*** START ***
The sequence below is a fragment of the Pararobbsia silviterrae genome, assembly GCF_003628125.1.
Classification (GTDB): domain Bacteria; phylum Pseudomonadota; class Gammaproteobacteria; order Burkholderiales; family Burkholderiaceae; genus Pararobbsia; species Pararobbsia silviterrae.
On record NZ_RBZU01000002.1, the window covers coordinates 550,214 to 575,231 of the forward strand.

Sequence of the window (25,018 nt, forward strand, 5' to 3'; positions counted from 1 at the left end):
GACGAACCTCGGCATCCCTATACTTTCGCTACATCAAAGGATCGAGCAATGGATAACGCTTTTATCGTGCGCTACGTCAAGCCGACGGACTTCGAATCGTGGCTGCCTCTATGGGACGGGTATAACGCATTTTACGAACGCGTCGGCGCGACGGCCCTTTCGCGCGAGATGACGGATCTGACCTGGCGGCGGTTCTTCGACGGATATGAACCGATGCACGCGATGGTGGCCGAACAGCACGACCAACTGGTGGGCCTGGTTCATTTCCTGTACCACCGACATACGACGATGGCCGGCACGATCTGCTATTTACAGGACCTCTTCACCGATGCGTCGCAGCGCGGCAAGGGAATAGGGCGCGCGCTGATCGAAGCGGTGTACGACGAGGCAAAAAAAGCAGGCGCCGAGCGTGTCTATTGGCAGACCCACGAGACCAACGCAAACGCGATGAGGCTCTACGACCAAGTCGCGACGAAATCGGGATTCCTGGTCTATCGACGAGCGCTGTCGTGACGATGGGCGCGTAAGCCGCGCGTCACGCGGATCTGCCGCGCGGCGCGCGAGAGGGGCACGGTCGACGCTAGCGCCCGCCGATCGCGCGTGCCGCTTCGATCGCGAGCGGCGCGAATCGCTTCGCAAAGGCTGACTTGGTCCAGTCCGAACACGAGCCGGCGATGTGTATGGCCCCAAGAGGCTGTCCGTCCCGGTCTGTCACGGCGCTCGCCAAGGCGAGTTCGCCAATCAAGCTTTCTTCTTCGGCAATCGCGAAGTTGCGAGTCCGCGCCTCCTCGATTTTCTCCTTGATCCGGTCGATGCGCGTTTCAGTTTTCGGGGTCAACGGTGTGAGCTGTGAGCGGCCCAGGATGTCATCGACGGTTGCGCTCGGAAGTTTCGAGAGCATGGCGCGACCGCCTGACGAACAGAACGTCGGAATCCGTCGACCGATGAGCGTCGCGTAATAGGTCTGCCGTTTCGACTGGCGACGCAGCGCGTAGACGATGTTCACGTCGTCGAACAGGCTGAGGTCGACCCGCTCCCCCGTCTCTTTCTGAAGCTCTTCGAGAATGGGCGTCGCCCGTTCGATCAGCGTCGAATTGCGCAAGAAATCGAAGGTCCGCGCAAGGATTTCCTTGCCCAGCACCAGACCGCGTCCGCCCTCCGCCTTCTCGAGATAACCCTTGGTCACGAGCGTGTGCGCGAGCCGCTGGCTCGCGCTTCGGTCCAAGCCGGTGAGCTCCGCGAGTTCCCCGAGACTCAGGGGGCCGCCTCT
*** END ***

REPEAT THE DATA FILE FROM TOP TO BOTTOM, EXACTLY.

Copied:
The sequence below is a fragment of the Pararobbsia silviterrae genome, assembly GCF_003628125.1.
Classification (GTDB): domain Bacteria; phylum Pseudomonadota; class Gammaproteobacteria; order Burkholderiales; family Burkholderiaceae; genus Pararobbsia; species Pararobbsia silviterrae.
On record NZ_RBZU01000002.1, the window covers coordinates 550,214 to 575,231 of the forward strand.

Sequence of the window (25,018 nt, forward strand, 5' to 3'; positions counted from 1 at the left end):
GACGAACCTCGGCATCCCTATACTTTCGCTACATCAAAGGATCGAGCAATGGATAACGCTTTTATCGTGCGCTACGTCAAGCCGACGGACTTCGAATCGTGGCTGCCTCTATGGGACGGGTATAACGCATTTTACGAACGCGTCGGCGCGACGGCCCTTTCGCGCGAGATGACGGATCTGACCTGGCGGCGGTTCTTCGACGGATATGAACCGATGCACGCGATGGTGGCCGAACAGCACGACCAACTGGTGGGCCTGGTTCATTTCCTGTACCACCGACATACGACGATGGCCGGCACGATCTGCTATTTACAGGACCTCTTCACCGATGCGTCGCAGCGCGGCAAGGGAATAGGGCGCGCGCTGATCGAAGCGGTGTACGACGAGGCAAAAAAAGCAGGCGCCGAGCGTGTCTATTGGCAGACCCACGAGACCAACGCAAACGCGATGAGGCTCTACGACCAAGTCGCGACGAAATCGGGATTCCTGGTCTATCGACGAGCGCTGTCGTGACGATGGGCGCGTAAGCCGCGCGTCACGCGGATCTGCCGCGCGGCGCGCGAGAGGGGCACGGTCGACGCTAGCGCCCGCCGATCGCGCGTGCCGCTTCGATCGCGAGCGGCGCGAATCGCTTCGCAAAGGCTGACTTGGTCCAGTCCGAACACGAGCCGGCGATGTGTATGGCCCCAAGAGGCTGTCCGTCCCGGTCTGTCACGGCGCTCGCCAAGGCGAGTTCGCCAATCAAGCTTTCTTCTTCGGCAATCGCGAAGTTGCGAGTCCGCGCCTCCTCGATTTTCTCCTTGATCCGGTCGATGCGCGTTTCAGTTTTCGGGGTCAACGGTGTGAGCTGTGAGCGGCCCAGGATGTCATCGACGGTTGCGCTCGGAAGTTTCGAGAGCATGGCGCGACCGCCTGACGAACAGAACGTCGGAATCCGTCGACCGATGAGCGTCGCGTAATAGGTCTGCCGTTTCGACTGGCGACGCAGCGCGTAGACGATGTTCACGTCGTCGAACAGGCTGAGGTCGACCCGCTCCCCCGTCTCTTTCTGAAGCTCTTCGAGAATGGGCGTCGCCCGTTCGATCAGCGTCGAATTGCGCAAGAAATCGAAGGTCCGCGCAAGGATTTCCTTGCCCAGCACCAGACCGCGTCCGCCCTCCGCCTTCTCGAGATAACCCTTGGTCACGAGCGTGTGCGCGAGCCGCTGGCTCGCGCTTCGGTCCAAGCCGGTGAGCTCCGCGAGTTCCCCGAGACTCAGGGGGCCGCCTCT